DIA exhibitions include:
Let Me Show You What I Saw: American Views on City and County,
Balance of Power: A Throne for an African Prince;
Foto Europa: 1840 to Present; and
Watch Me Move: The Animation Show,
which ended on January 5. Caravaggio’s
Saint Francis of Assisi in Ecstasy is on view
through January 12, 2014.
Programs are free with museum admission unless otherwise noted.
For more information, call (313) 833-7900 or visit
Other activities include: Guided Tours:Tuesdays–Fridays,
1 p.m.; Saturdays–Sundays, 1 & 3 p.m.
Detroit City Chess Club:
Fridays, 4–8 p.m.
The club’s mission is to teach area students the game and life
lessons. Members have won state, regional and national
competitions. People wanting to learn how to play chess should
show up between 4 and 6 p.m. There will be no teaching between 6
and 8 p.m., but visitors can play chess.
Drawing in the Galleries
(for all ages): Fridays, 6–9 p.m.
Sundays, noon–4 p.m.
(for all ages)
Stained Glass: Have fun creating your very own
stained glass art project using a variety of art materials.
Saturdays, January 11, 18 & 25
Watercolor Postcards:Use watercolors to create
your own postcard.
Sundays, January 12, 19 & 26,
Musical Instruments: Rattles:Small containers
and boxes morph into fantastic percussion instruments when dried
beans, rice, feathers and fun papers are added.
Special Holiday Drop-In Workshops
include: Monday, January 20,
11 a.m.–4 p.m.,
Tibetan Prayer Flags: Learn how Tibetan prayer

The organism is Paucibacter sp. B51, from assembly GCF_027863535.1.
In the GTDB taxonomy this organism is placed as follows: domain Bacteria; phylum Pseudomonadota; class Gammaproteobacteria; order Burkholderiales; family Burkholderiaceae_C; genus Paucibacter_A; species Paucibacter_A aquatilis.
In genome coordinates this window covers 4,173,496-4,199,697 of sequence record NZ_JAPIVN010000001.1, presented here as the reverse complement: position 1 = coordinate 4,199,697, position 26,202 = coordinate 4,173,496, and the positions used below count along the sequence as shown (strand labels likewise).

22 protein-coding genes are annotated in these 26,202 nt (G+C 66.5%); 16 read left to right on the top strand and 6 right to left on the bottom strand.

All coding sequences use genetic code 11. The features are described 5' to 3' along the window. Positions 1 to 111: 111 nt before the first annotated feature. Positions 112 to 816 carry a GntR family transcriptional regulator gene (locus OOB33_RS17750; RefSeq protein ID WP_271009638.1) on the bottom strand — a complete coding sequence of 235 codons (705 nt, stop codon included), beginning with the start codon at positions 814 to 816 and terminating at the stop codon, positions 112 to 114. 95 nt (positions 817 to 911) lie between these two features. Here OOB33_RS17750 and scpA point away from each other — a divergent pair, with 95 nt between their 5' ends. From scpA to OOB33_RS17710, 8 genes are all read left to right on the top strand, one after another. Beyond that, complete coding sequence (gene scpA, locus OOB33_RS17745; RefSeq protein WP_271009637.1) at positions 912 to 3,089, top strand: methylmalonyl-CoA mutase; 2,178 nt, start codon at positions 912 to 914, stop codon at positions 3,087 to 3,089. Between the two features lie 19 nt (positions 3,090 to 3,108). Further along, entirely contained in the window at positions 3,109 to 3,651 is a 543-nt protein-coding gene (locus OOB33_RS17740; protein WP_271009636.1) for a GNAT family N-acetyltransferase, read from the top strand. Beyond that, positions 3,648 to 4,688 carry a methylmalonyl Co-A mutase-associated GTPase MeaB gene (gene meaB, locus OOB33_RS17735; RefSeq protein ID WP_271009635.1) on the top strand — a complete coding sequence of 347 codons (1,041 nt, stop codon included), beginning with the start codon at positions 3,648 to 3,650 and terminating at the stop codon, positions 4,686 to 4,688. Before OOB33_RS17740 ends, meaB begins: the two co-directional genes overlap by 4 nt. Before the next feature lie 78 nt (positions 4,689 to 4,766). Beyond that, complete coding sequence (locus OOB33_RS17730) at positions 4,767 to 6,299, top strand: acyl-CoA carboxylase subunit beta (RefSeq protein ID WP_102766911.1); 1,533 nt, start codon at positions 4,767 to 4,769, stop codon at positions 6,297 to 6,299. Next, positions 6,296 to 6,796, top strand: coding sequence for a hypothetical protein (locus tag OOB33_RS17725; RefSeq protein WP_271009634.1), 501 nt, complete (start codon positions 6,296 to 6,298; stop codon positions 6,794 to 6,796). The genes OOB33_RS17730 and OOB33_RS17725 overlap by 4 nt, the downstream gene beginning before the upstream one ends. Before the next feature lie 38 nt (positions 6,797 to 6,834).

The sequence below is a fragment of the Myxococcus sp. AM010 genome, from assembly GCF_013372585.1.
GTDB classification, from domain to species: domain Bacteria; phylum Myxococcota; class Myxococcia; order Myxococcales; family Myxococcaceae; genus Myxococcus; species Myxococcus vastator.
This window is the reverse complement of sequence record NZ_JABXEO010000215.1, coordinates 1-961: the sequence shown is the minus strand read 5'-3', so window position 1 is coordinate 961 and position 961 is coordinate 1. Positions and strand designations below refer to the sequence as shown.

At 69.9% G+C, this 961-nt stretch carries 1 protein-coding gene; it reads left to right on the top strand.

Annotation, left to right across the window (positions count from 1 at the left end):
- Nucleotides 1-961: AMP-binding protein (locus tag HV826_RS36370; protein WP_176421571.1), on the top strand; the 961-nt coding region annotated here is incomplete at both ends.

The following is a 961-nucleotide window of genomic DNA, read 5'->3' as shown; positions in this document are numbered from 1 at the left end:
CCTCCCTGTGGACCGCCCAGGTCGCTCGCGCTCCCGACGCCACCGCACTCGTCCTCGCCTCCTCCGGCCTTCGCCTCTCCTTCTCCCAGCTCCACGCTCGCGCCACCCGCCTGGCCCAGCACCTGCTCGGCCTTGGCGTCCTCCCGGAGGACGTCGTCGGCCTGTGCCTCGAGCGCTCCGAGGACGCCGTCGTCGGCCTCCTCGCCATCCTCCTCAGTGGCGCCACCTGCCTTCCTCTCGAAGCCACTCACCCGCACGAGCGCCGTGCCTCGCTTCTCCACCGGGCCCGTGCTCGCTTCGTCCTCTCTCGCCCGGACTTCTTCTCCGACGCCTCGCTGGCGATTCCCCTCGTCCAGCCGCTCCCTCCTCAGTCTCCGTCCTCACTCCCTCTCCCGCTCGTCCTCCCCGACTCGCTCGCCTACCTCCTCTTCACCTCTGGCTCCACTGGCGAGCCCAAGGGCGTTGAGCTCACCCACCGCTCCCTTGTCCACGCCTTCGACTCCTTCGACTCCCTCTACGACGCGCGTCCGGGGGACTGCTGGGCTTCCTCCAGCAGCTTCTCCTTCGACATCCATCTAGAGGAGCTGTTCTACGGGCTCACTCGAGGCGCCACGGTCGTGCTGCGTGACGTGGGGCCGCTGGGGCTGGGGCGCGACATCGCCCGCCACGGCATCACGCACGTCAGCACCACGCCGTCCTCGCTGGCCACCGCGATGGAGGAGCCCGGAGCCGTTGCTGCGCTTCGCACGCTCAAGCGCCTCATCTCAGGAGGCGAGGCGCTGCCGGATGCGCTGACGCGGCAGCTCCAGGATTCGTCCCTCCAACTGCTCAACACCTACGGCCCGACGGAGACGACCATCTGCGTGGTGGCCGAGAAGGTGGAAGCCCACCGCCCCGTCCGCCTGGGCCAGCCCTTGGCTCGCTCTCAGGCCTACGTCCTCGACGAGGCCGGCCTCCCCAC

flags are made and used while you create your own personal flags
to take home.
Friday Night Live, January 10
Music:Piano Works Music of Morton Feldman: 7 & 8:30 p.m.
Robert Conway performs Morton Feldman’s monumental compositions
for solo piano. These rarely performed pieces include
For Bunita Marcus (1985),
Palais de Mari (1986),
Vertical Thoughts 4 (1963) and
Piano Piece (to Philip Guston) (1963).
Detroit Film Theatre 40th Anniversary Weekend—January
On the occasion of our 40th anniversary in 2014, we invite you
to join us for a weekend of memorable films that we’ve shown
over the years, beginning on January 10 with a special screening
of our very first presentation, Claude Jutra’s haunting and
exquisite 1971 Canadian classic,
Mon Oncle Antoine. To make the weekend even more of
a celebration, all ten films will be shown at 1974 admission
prices—$2 for all seats. For tickets, visit
Friday, January 10 at 9:30 p.m.
Talk to Her
(Spain/2002—directed by Pedro Almodóvar)
The 2002 Best Screenplay Oscar® went to Almadóvar’s
masterpiece about a bond that develops between two men as they
care for two female coma patients. A transcendent, romantic,
breathtaking work. In Spanish with English subtitles. (122 min.)
Saturday, January 11 at 1p.m.
My Left Foot
(England/1989—directed by Jim Sheridan)
Daniel Day-Lewis’s stunning performance as Christy Brown, who
became a gifted writer despite his debilitating cerebral palsy,
is at the core of director Jim Sheridan’s inspiring film, which
co-stars Brenda Fricker and nominated for five Academy Awards®.
Saturday, January 11 at 4 p.m.
Burden of Dreams
(USA/1982—directed by Les Blank)
For five years, Werner Herzog struggled to complete his dream
Fitzcarraldo, the story of a obsessed man’s struggle